The so-called palace letters—211 archived letters exchanged between Kerr and the monarch, through her private secretary Sir Martin Charteris—were released on Tuesday, after 45 years of intrigue and several years of court battles led by Whitlam’s biographer Jenny Hocking. (Whitlam died in 2014, Charteris in 1999, Kerr in 1991; the queen, of course, outlives them all.) The letters, written between 1974 and 1977, and with increased frequency around the time of Whitlam’s dismissal, had been held by the National Archives of Australia but were considered “personal” records and placed under the embargo of the queen, until an Australian High Court decision in May declared them property of the Commonwealth, over the objections of the archives, Buckingham Palace, and the Australian government, to the excitement of historians, anti-monarchists, and political junkies across the nation. On Tuesday, the National Archives’ website crashed from the number of people trying to access the letters at once.

The letters show that the queen was not explicitly told of Whitlam’s impending dismissal, nor did she order it, but that the palace consulted at length in Kerr’s monthslong deliberations, offering legal advice and encouragement as he weighed his options and powers (while the palace’s missives are penned by Charteris, they confirm the queen did read Kerr’s). The government and the opposition seemed unable to reach a compromise, with the opposition claiming Kerr should sack Whitlam if he could not state how he would break the deadlock.

The “last resort” option to dismiss Whitman’s government was discussed in the letters, and Charteris confirmed to Kerr that he had the authority to use it. But Kerr chose not to forewarn the queen of what was to become known as “the Dismissal” for her propriety, writing on the day “I was of the opinion that it was better for Her Majesty not to know in advance”—“admirable consideration” for which Charteris later thanked him. The letters also reveal Kerr’s fears that he would be replaced by the prime minister if Whitlam got wind of his intentions, implicating the queen (and Prince Charles) in messy political gamesmanship she ought not have been part of.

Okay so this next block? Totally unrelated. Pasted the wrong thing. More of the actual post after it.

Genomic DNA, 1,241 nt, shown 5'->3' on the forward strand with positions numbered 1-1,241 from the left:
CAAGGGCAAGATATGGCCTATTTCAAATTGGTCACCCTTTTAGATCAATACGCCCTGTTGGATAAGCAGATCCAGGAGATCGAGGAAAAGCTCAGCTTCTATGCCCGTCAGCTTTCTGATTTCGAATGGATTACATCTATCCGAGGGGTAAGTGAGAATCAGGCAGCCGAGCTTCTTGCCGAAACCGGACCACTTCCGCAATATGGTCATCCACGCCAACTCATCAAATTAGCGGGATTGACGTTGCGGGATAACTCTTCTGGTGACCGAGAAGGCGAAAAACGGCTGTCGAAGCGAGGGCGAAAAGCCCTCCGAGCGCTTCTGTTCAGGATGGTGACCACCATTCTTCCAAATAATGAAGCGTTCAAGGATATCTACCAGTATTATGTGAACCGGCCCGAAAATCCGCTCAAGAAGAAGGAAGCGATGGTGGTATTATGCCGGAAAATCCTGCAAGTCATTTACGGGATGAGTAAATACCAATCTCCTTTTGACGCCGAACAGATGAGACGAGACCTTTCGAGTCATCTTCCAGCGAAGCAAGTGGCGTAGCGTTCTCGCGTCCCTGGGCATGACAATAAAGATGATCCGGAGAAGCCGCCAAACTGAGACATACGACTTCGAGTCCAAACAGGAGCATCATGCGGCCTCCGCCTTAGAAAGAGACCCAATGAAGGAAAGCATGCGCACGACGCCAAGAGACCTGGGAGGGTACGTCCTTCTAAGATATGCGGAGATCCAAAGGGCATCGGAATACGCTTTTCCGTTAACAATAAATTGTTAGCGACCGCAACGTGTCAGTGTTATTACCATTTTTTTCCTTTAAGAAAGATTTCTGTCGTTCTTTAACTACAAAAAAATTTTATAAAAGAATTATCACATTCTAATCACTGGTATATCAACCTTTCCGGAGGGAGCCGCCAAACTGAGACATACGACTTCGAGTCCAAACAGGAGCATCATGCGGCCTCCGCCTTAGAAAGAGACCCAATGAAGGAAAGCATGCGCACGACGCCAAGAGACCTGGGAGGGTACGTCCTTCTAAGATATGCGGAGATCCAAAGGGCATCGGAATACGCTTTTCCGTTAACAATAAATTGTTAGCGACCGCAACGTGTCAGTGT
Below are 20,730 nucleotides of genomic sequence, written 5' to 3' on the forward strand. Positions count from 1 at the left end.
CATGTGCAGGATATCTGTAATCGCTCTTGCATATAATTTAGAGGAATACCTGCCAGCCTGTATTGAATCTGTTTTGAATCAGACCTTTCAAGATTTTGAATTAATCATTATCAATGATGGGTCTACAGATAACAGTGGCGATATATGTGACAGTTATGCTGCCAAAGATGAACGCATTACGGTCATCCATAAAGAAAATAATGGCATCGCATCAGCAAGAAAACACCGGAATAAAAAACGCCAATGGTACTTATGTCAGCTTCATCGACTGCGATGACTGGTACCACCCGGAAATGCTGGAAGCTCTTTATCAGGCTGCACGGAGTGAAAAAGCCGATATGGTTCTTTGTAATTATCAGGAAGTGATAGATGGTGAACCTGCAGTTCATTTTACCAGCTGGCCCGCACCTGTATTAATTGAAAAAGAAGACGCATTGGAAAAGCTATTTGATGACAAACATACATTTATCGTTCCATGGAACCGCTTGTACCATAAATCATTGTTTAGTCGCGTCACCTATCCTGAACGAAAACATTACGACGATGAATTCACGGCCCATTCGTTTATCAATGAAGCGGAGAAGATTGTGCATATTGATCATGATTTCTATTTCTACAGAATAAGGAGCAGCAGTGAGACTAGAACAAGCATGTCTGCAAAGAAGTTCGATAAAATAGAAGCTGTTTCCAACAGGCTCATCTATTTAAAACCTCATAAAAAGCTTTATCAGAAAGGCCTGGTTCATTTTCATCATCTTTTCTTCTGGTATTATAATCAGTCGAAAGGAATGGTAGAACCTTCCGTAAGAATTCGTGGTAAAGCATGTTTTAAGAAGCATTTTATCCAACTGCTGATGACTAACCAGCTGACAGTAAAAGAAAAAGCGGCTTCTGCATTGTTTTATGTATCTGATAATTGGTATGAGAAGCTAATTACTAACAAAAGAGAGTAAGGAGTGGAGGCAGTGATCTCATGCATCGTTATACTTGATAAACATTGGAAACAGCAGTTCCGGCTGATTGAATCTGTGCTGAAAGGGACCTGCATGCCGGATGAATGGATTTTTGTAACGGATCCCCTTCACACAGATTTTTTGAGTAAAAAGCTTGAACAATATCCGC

“If such an approach was made you may be sure that The Queen would take most unkindly to it,” Charteris assured Kerr. But the ultimate decision, it was stressed, remained with Kerr, with Charteris telling him the “unenviable” choice was his to make. The palace, he said, was confident Kerr would not do the monarchy any harm in the course of action he chose.

(Other juicy details from the letters: 25-year-old Prince Charles having to be dissuaded from buying an Australian cattle station to avoid a PR disaster during a British recession; general bitching about coverage from prominent Australian “pro-Labor” journalists in the months following the dismissal; and concerns about the support Kerr was receiving from a racist, anti-Semitic but pro-monarchy right-wing group, “which has taken up my cause.”)